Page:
OSPF Questions 2
Router_E learns two subnets subnets 220.127.116.11 and 18.104.22.168 via Router_A through FastEthernet interface. The interface cost is calculated with the formula 108 / Bandwidth. For FastEthernet it is 108 / 100 Mbps = 108 / 100,000,000 = 1. Therefore the cost is 12 (learned from Router_A) + 1 = 13 for both subnets -> B is not correct.
The cost through T1 link is much higher than through T3 link (T1 cost = 108 / 1.544 Mbps = 64; T3 cost = 108 / 45 Mbps = 2) so surely OSPF will choose the path through T3 link -> Router_E will choose the path from Router_A through FastEthernet0/0, not Serial1/0 -> C & D are not correct.
In fact, we can quickly eliminate answers B, C and D because they contain at least one subnet learned from Serial1/0 -> they are surely incorrect.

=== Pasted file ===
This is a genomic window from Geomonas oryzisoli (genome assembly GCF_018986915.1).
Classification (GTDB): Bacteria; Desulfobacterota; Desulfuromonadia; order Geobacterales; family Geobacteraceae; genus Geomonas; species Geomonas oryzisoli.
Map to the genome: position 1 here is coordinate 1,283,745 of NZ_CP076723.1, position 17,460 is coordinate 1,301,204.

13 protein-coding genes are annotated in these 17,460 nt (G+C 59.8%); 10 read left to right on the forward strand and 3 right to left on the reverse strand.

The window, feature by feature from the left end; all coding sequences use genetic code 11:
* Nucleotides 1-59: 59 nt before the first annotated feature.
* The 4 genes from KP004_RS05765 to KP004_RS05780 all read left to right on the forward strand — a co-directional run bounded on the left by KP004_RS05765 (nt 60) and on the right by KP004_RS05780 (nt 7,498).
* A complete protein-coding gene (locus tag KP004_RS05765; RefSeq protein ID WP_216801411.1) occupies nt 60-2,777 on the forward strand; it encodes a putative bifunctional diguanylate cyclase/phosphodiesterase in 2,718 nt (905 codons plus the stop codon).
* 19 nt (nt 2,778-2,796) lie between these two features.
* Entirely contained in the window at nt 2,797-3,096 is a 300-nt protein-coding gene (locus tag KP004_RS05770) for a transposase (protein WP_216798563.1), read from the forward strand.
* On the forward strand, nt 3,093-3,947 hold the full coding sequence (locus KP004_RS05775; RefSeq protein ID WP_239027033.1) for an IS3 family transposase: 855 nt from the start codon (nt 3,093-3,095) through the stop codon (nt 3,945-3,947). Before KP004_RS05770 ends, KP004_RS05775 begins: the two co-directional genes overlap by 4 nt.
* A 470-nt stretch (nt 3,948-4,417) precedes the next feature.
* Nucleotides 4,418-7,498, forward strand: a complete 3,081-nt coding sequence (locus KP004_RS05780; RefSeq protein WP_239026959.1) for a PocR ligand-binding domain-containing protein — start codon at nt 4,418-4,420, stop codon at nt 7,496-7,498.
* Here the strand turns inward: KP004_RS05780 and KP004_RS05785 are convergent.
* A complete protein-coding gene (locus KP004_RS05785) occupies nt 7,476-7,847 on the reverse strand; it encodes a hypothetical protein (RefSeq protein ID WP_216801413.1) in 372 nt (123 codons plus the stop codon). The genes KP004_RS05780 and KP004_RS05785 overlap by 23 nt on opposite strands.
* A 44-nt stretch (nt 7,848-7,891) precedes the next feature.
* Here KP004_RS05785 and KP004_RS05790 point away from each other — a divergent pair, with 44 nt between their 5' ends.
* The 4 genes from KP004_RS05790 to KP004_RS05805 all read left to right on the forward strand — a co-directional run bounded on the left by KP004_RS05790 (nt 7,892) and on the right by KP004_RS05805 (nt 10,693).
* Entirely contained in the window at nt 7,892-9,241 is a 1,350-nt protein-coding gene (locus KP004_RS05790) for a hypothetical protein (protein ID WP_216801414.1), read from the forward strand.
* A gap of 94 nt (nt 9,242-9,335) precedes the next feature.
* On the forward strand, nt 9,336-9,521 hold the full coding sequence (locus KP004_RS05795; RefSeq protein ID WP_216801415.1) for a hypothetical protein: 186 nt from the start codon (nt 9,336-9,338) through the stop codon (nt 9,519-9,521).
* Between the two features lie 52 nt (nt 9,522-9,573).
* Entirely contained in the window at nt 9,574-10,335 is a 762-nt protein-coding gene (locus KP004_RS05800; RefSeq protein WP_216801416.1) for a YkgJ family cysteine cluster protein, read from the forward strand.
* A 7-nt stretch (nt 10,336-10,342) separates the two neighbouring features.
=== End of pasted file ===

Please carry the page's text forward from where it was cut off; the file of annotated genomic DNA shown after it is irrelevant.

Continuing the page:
The ‘network … area …’ command under OSPF process has the following meaning: It searches all the active interfaces, if the IP address of that interface belong to the ‘network …’ configured under OSPF process then the router will run OSPF on that interface. Therefore when we configure ‘network 0.0.0.0 255.255.255.255 area 0’ command, all interfaces are matched -> OSPF is enabled on all active interfaces on the router.
The well-known formula to calculate OSPF cost is
Cost = 108 / Bandwidth
so B is the correct answer.
The default number of equal-cost paths that can be placed into the routing of a Cisco OSPF router is 4. We can change this default value by using “maximum-paths” command:
Note: Cisco routers support up to 16 equal-cost paths
Link-state protocol uses hello packets to discover neighbors and establish adjacencies. After that, the routers begin sending out LSAs to every neighbor (each received LSA is copied and forwarded to every neighbor except the one that sent the LSA)
The Administrative Distances (AD) of popular routing protocols are listed below: